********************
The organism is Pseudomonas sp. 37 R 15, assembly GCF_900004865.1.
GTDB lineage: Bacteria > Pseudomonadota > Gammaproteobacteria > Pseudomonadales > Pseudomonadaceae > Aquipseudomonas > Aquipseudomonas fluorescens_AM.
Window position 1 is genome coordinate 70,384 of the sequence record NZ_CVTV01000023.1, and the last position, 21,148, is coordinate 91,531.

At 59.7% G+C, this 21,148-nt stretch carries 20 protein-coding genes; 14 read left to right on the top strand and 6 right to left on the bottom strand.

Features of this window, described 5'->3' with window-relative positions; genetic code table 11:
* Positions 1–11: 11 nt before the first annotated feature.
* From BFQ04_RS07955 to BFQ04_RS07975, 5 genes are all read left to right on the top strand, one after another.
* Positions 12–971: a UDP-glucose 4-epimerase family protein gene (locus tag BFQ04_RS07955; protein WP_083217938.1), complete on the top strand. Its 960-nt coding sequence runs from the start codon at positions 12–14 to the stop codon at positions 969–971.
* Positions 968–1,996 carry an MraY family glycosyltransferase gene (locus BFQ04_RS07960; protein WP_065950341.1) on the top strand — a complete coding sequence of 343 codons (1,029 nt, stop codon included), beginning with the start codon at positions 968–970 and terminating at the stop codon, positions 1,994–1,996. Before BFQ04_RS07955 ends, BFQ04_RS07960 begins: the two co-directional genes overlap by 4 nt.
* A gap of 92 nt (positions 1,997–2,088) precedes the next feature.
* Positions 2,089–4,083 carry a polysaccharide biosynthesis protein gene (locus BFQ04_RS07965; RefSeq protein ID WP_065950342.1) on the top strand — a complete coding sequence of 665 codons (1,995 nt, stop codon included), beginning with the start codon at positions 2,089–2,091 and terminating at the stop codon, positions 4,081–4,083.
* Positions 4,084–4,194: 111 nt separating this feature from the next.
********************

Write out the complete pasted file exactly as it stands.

The organism is Pseudomonas sp. 37 R 15, assembly GCF_900004865.1.
GTDB lineage: Bacteria > Pseudomonadota > Gammaproteobacteria > Pseudomonadales > Pseudomonadaceae > Aquipseudomonas > Aquipseudomonas fluorescens_AM.
Window position 1 is genome coordinate 70,384 of the sequence record NZ_CVTV01000023.1, and the last position, 21,148, is coordinate 91,531.

At 59.7% G+C, this 21,148-nt stretch carries 20 protein-coding genes; 14 read left to right on the top strand and 6 right to left on the bottom strand.

Features of this window, described 5'->3' with window-relative positions; genetic code table 11:
* Positions 1–11: 11 nt before the first annotated feature.
* From BFQ04_RS07955 to BFQ04_RS07975, 5 genes are all read left to right on the top strand, one after another.
* Positions 12–971: a UDP-glucose 4-epimerase family protein gene (locus tag BFQ04_RS07955; protein WP_083217938.1), complete on the top strand. Its 960-nt coding sequence runs from the start codon at positions 12–14 to the stop codon at positions 969–971.
* Positions 968–1,996 carry an MraY family glycosyltransferase gene (locus BFQ04_RS07960; protein WP_065950341.1) on the top strand — a complete coding sequence of 343 codons (1,029 nt, stop codon included), beginning with the start codon at positions 968–970 and terminating at the stop codon, positions 1,994–1,996. Before BFQ04_RS07955 ends, BFQ04_RS07960 begins: the two co-directional genes overlap by 4 nt.
* A gap of 92 nt (positions 1,997–2,088) precedes the next feature.
* Positions 2,089–4,083 carry a polysaccharide biosynthesis protein gene (locus BFQ04_RS07965; RefSeq protein ID WP_065950342.1) on the top strand — a complete coding sequence of 665 codons (1,995 nt, stop codon included), beginning with the start codon at positions 2,089–2,091 and terminating at the stop codon, positions 4,081–4,083.
* Positions 4,084–4,194: 111 nt separating this feature from the next.